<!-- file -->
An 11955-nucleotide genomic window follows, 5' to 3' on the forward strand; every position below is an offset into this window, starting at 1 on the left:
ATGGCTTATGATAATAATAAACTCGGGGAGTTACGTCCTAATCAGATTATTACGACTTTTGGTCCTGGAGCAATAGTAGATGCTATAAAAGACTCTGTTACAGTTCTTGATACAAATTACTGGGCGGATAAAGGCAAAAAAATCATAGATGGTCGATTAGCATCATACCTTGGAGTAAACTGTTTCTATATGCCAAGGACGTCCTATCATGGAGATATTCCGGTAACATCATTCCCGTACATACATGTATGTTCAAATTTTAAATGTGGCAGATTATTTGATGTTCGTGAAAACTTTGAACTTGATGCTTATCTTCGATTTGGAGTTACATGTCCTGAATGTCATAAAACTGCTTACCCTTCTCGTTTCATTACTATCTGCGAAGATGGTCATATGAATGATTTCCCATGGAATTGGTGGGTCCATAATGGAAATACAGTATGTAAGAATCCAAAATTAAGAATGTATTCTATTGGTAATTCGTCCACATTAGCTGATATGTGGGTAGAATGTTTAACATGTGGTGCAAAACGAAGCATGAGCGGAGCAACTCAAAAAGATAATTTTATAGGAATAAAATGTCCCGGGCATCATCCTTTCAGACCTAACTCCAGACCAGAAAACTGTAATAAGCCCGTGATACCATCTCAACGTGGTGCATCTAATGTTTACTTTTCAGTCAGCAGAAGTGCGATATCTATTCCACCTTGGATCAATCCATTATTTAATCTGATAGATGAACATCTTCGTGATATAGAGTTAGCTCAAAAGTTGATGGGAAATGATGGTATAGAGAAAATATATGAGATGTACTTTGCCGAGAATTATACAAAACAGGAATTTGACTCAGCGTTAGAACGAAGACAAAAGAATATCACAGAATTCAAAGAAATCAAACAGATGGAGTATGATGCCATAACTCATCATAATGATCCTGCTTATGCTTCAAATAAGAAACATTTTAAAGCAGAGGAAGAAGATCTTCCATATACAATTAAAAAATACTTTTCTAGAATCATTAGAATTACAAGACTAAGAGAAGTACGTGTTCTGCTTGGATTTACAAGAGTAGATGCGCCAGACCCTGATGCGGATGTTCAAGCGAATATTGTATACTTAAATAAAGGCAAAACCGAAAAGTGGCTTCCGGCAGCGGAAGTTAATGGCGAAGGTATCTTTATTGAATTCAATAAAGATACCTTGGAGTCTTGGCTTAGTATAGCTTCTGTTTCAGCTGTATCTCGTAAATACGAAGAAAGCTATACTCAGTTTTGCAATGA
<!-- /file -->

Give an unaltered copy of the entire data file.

An 11955-nucleotide genomic window follows, 5' to 3' on the forward strand; every position below is an offset into this window, starting at 1 on the left:
ATGGCTTATGATAATAATAAACTCGGGGAGTTACGTCCTAATCAGATTATTACGACTTTTGGTCCTGGAGCAATAGTAGATGCTATAAAAGACTCTGTTACAGTTCTTGATACAAATTACTGGGCGGATAAAGGCAAAAAAATCATAGATGGTCGATTAGCATCATACCTTGGAGTAAACTGTTTCTATATGCCAAGGACGTCCTATCATGGAGATATTCCGGTAACATCATTCCCGTACATACATGTATGTTCAAATTTTAAATGTGGCAGATTATTTGATGTTCGTGAAAACTTTGAACTTGATGCTTATCTTCGATTTGGAGTTACATGTCCTGAATGTCATAAAACTGCTTACCCTTCTCGTTTCATTACTATCTGCGAAGATGGTCATATGAATGATTTCCCATGGAATTGGTGGGTCCATAATGGAAATACAGTATGTAAGAATCCAAAATTAAGAATGTATTCTATTGGTAATTCGTCCACATTAGCTGATATGTGGGTAGAATGTTTAACATGTGGTGCAAAACGAAGCATGAGCGGAGCAACTCAAAAAGATAATTTTATAGGAATAAAATGTCCCGGGCATCATCCTTTCAGACCTAACTCCAGACCAGAAAACTGTAATAAGCCCGTGATACCATCTCAACGTGGTGCATCTAATGTTTACTTTTCAGTCAGCAGAAGTGCGATATCTATTCCACCTTGGATCAATCCATTATTTAATCTGATAGATGAACATCTTCGTGATATAGAGTTAGCTCAAAAGTTGATGGGAAATGATGGTATAGAGAAAATATATGAGATGTACTTTGCCGAGAATTATACAAAACAGGAATTTGACTCAGCGTTAGAACGAAGACAAAAGAATATCACAGAATTCAAAGAAATCAAACAGATGGAGTATGATGCCATAACTCATCATAATGATCCTGCTTATGCTTCAAATAAGAAACATTTTAAAGCAGAGGAAGAAGATCTTCCATATACAATTAAAAAATACTTTTCTAGAATCATTAGAATTACAAGACTAAGAGAAGTACGTGTTCTGCTTGGATTTACAAGAGTAGATGCGCCAGACCCTGATGCGGATGTTCAAGCGAATATTGTATACTTAAATAAAGGCAAAACCGAAAAGTGGCTTCCGGCAGCGGAAGTTAATGGCGAAGGTATCTTTATTGAATTCAATAAAGATACCTTGGAGTCTTGGCTTAGTATAGCTTCTGTTTCAGCTGTATCTCGTAAATACGAAGAAAGCTATACTCAGTTTTGCAATGA